“Was this a tragedy? You bet,” Carl added.
Immediately after Levy’s suicide, Kirkpatrick ordered her officers to her conference room, where they were told to write reports by July 30. They were given the rest of the day off.
In the conference room, Assistant Chief Jim Nicks announced there would be no Internal Affairs investigation.
On Oct. 2, Disability Rights Washington filed several records requests with the state for Levy’s medical history. It also asked the city of Spokane to provide its police records within 24 hours.
In its letter to the city, the center said it had probable cause to believe that Levy had been “abused or neglected.”
Assistant City Attorney Rocky Treppiedi responded on Oct. 31 that it would take “24 days, not hours” to provide the records. On Nov. 2, Treppiedi said the center still couldn’t have any records because the investigation into Levy’s death was still “open.”
Disability Rights asked the Center for Justice to intervene in the records battle. The center finally received the city records in late May and the Washington State Patrol records on July 16.
Disability Rights is reviewing the long-awaited Spokane records, Carlson said.
“We think there were systemic problems with the police and the mental health system, including communication problems,” Carlson added.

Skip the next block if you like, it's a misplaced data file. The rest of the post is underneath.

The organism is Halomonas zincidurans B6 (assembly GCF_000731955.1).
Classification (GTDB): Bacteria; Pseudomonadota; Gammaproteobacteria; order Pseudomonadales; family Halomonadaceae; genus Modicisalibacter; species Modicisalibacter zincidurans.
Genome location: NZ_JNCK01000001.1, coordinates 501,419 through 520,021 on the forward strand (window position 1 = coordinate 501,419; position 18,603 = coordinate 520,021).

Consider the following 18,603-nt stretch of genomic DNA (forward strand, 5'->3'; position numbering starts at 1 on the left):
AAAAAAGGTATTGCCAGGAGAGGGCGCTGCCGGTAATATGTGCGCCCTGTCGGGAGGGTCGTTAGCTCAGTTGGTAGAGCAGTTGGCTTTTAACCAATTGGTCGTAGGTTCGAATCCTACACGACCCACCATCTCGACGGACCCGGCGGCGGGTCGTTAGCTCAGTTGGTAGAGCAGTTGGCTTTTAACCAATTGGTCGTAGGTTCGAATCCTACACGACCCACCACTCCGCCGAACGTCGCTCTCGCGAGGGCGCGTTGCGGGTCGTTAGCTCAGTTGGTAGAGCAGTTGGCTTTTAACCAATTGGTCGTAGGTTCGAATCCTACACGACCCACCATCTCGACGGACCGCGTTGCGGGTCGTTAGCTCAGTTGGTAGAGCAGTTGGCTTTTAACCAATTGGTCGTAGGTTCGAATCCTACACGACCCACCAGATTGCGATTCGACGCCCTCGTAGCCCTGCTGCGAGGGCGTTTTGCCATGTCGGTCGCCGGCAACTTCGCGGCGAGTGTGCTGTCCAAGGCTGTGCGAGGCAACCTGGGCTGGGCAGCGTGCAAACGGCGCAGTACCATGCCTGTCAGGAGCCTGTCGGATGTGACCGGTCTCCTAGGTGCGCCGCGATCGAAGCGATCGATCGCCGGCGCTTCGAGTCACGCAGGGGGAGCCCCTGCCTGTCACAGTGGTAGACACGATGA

“If we’d known Josh was being released and could have had conversations with Western about his release conditions, we might have been able to intervene much earlier. We feel very badly about it,” Panken said.
As a result of police debriefings after Levy’s death, Kirkpatrick said she’d be more likely to deploy the department’s SWAT team rather than regular patrol officers in a future high-risk suicide standoff on a bridge. She said she wouldn’t rule out the use of Tasers – saying tactical decisions should be made in the field – but she’s giving her officers more training in mental health issues for the department’s crisis intervention teams. And Kirkpatrick said she’s keenly aware of the family’s “deep hurts” on the anniversary of their son’s death.
“Everyone is reflecting upon this incident,” she said.
This weekend, on the anniversary of Levy’s suicide, his parents, three siblings and other relatives are gathering on Bainbridge Island, where he’s buried in a woodland cemetery.
At The Unveiling, a Jewish mourning ritual, they’ll place a monument on Levy’s grave and share memories of his life. They’ve brought rocks from the Lochsa and other rivers he floated and from the other wild places he loved, including Alaska and Hurricane Ridge.
And they’ll remind themselves of how much he was loved.
“He had a future and a family. He had a horrible disease, but he was not alone. He was not a nameless, homeless person on the bridge that day,” Susan Levy said.
Levy and Breidenbach say they aren’t interested in a lawsuit, but in preventing future tragedies for the mentally ill.
“We have to make it better for other people, other families, so this doesn’t happen again,” Levy added.